Well, if you thought it was tough getting a meal on the table when you're busy, try when you are sick. When you are the sole cook in the house, and like to cook from grocer to table, trying to get a meal together is a problem. Sure, my family could boil a pot of water and make spaghetti. They could have gone to the store and picked up something to make. There was another problem here, which was, that they really didn't want to cook. I have spoiled my family with fresh homecooked meals. Take out became king, while the cook was down and out, due to a bad back and a bad cold. This cook should know that you should always be prepared for the unexpected. To my grandmother, the "unexpected" was guests. She always kept horderves in the freezer in case someone stopped by. Her preparedness was sort of funny to me, but now I see that she was ahead of her time and I should be a little better prepared myself. I'm feeling a bit like the grasshopper in Aesop's fable, in that I have failed to have stocked up in the freezer department. One usually doesn't think to prepare for situations like getting a cold or flu, or having their back go out suddenly. Freezing some of the meals I had made, however, would have come in handy the last couple of weeks. There are so many dishes you can make ahead of time and freeze. You can also freeze left overs and package them like t.v. dinners, in containers with compartments. We all know this, but do you actually do it? Planning for a raining day, in this case, a day you are unable to cook, isn't a bad idea. Pasta dishes do well frozen and reheated, as do soups, stews and chili. Meatloaf and brisket hold up to freezing too. I think I will take the advise from the ant, and prepare some foods ahead of time to freeze. If you are planning on freezing any meals in the future, here are some helpful tips from Allrecipes.com
Before You Freeze
Before freezing hot food, it's important to let it cool down. Heat will raise the temperature of the freezer; and the food will not freeze uniformly, the outer edges of the hot dish will freeze hard quickly while the inside might not cool in time to prevent spoilage.
There are just a few things to keep in mind:
- Cool precooked dishes as quickly as possible before they are placed in the freezer.
- For fastest cooling, place the pan of hot food in a sink filled with ice water (or in a larger pan of ice water). If you're cooling a soup, stew, or sauce, stir occasionally to help it cool evenly.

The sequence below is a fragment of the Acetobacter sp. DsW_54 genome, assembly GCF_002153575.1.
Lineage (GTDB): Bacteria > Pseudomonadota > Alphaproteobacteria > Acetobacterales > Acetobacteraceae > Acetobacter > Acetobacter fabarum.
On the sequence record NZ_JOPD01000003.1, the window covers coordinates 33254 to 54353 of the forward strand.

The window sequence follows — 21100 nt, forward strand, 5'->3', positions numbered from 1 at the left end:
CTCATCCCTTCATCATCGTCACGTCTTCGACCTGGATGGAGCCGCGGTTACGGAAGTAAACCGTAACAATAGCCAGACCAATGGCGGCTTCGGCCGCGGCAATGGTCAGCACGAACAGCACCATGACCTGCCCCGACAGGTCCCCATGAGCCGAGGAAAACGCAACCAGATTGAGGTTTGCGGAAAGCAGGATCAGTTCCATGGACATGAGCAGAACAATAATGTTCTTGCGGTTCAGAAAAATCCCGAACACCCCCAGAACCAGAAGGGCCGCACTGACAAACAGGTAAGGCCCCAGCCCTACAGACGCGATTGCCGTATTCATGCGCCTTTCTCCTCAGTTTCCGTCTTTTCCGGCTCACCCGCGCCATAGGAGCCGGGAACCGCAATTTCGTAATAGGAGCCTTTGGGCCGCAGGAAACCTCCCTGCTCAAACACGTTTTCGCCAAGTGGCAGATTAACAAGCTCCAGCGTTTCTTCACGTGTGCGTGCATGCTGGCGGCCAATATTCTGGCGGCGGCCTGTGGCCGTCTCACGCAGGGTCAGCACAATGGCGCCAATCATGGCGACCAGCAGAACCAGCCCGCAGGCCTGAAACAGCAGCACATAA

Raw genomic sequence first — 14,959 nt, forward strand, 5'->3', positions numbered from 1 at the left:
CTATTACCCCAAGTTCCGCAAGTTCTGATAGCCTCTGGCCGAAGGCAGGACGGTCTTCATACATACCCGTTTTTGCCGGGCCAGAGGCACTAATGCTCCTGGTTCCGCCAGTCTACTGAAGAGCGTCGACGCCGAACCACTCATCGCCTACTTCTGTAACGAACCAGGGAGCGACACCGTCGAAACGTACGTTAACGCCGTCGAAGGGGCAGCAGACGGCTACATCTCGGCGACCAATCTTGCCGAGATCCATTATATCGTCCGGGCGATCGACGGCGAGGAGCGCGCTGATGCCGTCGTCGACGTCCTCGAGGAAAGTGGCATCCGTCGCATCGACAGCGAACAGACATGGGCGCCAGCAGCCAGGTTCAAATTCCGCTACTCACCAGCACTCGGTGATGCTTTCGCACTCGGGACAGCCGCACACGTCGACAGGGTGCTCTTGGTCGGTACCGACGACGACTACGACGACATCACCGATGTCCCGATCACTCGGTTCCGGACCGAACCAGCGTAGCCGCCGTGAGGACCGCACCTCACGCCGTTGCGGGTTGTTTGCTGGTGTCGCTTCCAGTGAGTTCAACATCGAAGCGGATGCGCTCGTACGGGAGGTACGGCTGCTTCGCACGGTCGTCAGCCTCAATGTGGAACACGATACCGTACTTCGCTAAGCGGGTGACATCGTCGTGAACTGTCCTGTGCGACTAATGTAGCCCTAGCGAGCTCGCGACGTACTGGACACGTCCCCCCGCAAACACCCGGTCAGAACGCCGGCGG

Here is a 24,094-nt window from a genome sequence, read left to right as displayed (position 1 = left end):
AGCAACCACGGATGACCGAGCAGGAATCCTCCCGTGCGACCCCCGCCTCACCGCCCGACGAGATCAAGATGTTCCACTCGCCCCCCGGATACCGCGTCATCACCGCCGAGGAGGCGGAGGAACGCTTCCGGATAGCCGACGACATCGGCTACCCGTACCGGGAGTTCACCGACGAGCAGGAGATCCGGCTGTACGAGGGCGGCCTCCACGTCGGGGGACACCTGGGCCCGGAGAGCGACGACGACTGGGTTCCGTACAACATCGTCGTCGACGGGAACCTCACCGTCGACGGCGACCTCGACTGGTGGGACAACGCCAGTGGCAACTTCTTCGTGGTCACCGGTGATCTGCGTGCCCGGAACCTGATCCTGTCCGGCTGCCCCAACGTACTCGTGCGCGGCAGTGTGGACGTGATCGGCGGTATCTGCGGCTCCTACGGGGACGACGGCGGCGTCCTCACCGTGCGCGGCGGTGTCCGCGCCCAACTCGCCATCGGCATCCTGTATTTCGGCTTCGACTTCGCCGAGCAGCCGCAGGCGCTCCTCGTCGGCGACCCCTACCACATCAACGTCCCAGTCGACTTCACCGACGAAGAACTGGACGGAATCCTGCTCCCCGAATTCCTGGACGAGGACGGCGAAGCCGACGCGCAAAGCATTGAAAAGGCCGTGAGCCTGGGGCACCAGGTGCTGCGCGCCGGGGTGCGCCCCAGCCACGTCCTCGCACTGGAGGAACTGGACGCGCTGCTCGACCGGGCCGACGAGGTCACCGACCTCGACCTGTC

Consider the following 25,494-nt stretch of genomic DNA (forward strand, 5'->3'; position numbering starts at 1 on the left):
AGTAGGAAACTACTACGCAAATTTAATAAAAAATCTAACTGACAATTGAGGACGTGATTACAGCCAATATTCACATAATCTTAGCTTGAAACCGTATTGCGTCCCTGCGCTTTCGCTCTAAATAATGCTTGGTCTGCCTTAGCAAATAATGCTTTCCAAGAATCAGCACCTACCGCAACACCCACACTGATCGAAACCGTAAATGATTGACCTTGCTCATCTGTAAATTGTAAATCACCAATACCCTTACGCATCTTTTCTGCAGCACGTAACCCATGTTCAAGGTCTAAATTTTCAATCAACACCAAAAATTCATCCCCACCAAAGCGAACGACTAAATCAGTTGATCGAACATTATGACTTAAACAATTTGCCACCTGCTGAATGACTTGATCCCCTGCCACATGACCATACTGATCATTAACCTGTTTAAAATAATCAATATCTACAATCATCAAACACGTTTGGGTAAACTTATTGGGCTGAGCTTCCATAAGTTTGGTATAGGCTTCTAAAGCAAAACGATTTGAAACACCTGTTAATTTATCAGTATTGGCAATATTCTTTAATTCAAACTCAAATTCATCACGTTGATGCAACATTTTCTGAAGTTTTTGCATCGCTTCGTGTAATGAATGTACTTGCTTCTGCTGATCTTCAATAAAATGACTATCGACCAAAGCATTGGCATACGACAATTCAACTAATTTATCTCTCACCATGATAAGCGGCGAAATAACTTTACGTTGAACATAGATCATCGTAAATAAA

- Once the dish is cooled, portion it into meal-sized containers or packages. Label and date the containers. Place them in a single layer in the coldest area of your freezer until completely frozen. Rearrange as necessary.
Tips for Freezing Foods
Poorly wrapped foods run the risk of developing freezer burn and unpleasant odors from other foods in the freezer. Follow these simple wrapping and container tips to ensure the quality and safety of your food:
- Use only specialty freezer wrappings: they should be both moisture-proof and vapor-proof.
- Leave as little air as possible in the packages and containers. When freezing liquids in containers, allow a small amount of head room for expansion. When using freezer bags, be sure to remove as much air as possible before closing.
- Wrap solids foods like meats and baked goods tightly in foil before you bag them.
- Use rigid containers with an air-tight lid and keep the sealing edge free from moisture or food to ensure proper closure.
- Secure wrapped packages and containers with freezer tape, and write the dish and the date on the tape with a marker.
- In many cases, meats and fish wrapped by the grocer or butcher need no extra attention before freezing. However, meat wrapped on Styrofoam trays with plastic wrap will not hold up well to freezing. If the food you want to freeze was not specially wrapped, then re-wrap them at home.
- Freeze in small containers with no more than a 1-quart capacity to ensure that freezing takes place in a timely manner (i.e., within four hours). Food that is two inches thick will take about two hours to freeze completely.
Thawing Frozen Foods
With the exception of muffins, breads, and other baked goods, do not thaw foods at room temperature. Bacteria can grow in the thawed portion of prepared foods, releasing toxins that are unsafe to eat even after cooking.
To ensure that your food is safe to eat, follow one of these proper ways to thaw:
In the refrigerator: This is the slowest but safest thawing technique. Small frozen items might thaw in a few hours, while larger items will take significantly longer--overnight and then some.
In cold water: Place the frozen food in a leak-proof bag and place in a large container of cold water.
In a microwave on the defrost setting: Plan to cook the food immediately after it has thawed in a microwave, because some areas of the food might have begun cooking during the defrost cycle.
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